It took more than two weeks past a deadline mandated in the Ohio Constitution, but state lawmakers yesterday finally settled on a $69 billion, two-year spending plan for Ohio.
Today, Ohio Gov. Mike DeWine signed the budget, though he vetoed 25 provisions within the spending plan.
The budget, which passed 75-17 in the House and 29 -1 in the Senate, will increase spending by $1.4 billion, or about 4 percent, this year. The spending plan shakes things up in a number of policy areas: It ups the required age to buy tobacco and vaping products from 18 to 21, increases funding for programs for low-income families and children and provides $172 million for H2OHio, a program designed to protect some Ohio waterways.
Under the spending plan, Ohioans will get a 4-percent tax cut. That would save a person making $35,000 a year about $29 on their taxes. Those making less than $21,750 a year will pay no state income taxes after lawmakers eliminated the lowest two tax brackets.
So-called pass-through businesses will also get to keep a big tax break they've been receiving for a number of years — a tax exemption on the first $250,000 in revenues business owners report as personal income. Lawmakers in the House wanted to cut that to $100,000. The Senate passed on that idea but did exempt lawyers and lobbyists from getting the tax break. The exemptions are worth about $1.2 billion a year.
Lawmakers set aside an additional $550 million to provide mental health, counseling and other programs to students at public K-12 schools across the state. Other education provisions were more controversial: $125 million more for private school scholarships and money DeWine vetoed for fast-growing, wealthy school districts capped under the state's current funding formula, both moves Democrats opposed. Many Democrats also balked at a one-year pause on state takeovers of poorly-performing districts, saying they want the practice amended or stopped entirely. School districts in Lorain, Youngstown and East Cleveland will continue to be under state control as lawmakers and the Ohio Supreme Court mull changes to the process.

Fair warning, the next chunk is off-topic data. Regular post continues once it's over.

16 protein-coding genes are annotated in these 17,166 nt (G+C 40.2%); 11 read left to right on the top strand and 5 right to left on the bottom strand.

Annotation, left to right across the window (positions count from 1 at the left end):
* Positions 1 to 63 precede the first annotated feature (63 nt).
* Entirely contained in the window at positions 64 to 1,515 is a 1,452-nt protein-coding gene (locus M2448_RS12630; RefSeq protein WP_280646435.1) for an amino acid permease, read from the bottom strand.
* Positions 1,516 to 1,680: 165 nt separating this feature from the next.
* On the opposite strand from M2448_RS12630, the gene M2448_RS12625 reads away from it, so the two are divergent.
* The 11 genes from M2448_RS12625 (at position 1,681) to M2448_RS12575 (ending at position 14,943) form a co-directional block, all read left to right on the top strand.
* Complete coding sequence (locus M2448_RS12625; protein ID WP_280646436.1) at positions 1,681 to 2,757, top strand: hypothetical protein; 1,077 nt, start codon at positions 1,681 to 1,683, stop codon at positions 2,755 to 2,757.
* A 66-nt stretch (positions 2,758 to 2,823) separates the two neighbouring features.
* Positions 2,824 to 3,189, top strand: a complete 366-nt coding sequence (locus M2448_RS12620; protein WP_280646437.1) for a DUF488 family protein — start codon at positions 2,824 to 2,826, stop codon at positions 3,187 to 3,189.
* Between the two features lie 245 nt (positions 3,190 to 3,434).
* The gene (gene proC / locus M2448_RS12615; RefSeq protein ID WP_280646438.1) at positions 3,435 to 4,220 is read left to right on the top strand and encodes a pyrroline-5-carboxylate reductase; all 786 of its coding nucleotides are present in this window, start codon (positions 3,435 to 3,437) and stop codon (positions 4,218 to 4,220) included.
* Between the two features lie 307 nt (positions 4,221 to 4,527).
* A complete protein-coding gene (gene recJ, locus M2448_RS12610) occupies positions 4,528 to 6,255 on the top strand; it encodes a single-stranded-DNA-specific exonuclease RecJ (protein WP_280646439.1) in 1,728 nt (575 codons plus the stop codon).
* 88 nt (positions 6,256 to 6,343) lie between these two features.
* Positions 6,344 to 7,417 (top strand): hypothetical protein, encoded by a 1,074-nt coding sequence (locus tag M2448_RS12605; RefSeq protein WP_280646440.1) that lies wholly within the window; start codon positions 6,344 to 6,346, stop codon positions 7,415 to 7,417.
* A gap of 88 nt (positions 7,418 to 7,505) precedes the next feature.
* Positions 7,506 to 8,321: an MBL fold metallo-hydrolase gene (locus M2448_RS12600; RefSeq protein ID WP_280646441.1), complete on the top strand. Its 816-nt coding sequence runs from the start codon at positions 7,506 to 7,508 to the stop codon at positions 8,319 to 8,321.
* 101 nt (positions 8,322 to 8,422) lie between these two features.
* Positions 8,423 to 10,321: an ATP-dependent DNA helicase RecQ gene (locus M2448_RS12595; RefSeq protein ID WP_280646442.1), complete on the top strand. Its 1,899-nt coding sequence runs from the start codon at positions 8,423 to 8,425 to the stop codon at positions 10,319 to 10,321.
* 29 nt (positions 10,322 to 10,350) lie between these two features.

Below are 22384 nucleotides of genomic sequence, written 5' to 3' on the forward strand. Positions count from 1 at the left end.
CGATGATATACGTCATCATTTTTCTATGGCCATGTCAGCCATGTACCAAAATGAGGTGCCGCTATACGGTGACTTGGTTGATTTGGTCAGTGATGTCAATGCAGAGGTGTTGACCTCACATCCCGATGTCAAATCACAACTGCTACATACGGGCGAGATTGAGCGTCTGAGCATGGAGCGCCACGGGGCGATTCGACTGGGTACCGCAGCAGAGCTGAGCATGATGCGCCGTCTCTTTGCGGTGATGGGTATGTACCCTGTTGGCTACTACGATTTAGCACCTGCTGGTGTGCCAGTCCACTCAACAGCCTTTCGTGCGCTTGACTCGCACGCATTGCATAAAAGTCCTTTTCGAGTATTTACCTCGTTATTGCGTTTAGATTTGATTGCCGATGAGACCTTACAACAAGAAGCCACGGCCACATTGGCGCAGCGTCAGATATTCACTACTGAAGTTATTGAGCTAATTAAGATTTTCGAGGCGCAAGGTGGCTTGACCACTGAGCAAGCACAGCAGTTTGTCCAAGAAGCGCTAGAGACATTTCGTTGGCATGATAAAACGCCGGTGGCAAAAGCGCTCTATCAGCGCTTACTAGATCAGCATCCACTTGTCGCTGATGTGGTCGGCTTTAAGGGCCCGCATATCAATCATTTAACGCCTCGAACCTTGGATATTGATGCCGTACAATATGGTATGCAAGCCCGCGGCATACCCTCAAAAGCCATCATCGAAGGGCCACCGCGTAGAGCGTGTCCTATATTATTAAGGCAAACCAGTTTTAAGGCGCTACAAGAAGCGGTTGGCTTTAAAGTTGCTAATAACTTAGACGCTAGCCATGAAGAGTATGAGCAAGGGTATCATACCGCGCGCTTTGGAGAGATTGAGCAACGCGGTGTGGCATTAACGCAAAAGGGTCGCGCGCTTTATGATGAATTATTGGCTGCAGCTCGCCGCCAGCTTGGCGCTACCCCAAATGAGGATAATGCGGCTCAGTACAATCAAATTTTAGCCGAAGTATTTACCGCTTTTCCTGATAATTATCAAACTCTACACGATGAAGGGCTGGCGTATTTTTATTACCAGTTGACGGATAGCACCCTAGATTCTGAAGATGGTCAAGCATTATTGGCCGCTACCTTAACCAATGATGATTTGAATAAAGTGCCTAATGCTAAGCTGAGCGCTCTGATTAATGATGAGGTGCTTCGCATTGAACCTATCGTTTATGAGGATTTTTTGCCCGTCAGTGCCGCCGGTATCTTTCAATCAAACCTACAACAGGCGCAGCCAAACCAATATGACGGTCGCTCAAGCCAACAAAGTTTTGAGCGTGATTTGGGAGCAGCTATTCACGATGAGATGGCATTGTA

Democrats in the GOP-controlled General Assembly also weren't happy about a change to Ohio's primary day that moves voting forward to St. Patrick's Day and a move that will give so-called crisis pregnancy centers $7.5 million. Those clinics provide some health services to women, but do not provide abortions and sometimes counsel women against seeking them.
The budget also sought to provide $100 million in compensation to pharmacies to reimburse them for prescription drugs for Medicaid users and to eliminate the state's multiple pharmacy benefit managers in favor of having the state's Department of Medicaid work with just one manager in order to control costs. DeWine also vetoed that provision, however.
The budget retains a slight increase to the state's local government fund — which will increase revenues somewhat to cities like Cincinnati — and to libraries.
House Majority Leader Larry Householder said the wait was worth it. Democratic House Minority Leader Emilia Strong Sykes, however, said that "there were no wins in the delay" and that, while the budget "is not awful for the state of Ohio," it doesn't go as far as it should in many areas.
"Moments ago, I signed the #OHBudget, which lays the groundwork for a better #Ohio for future generations and makes unprecedented investments in children, families, workers, recovery, education, and more," DeWine tweeted today. "My team is compiling the final details and will release more info soon."
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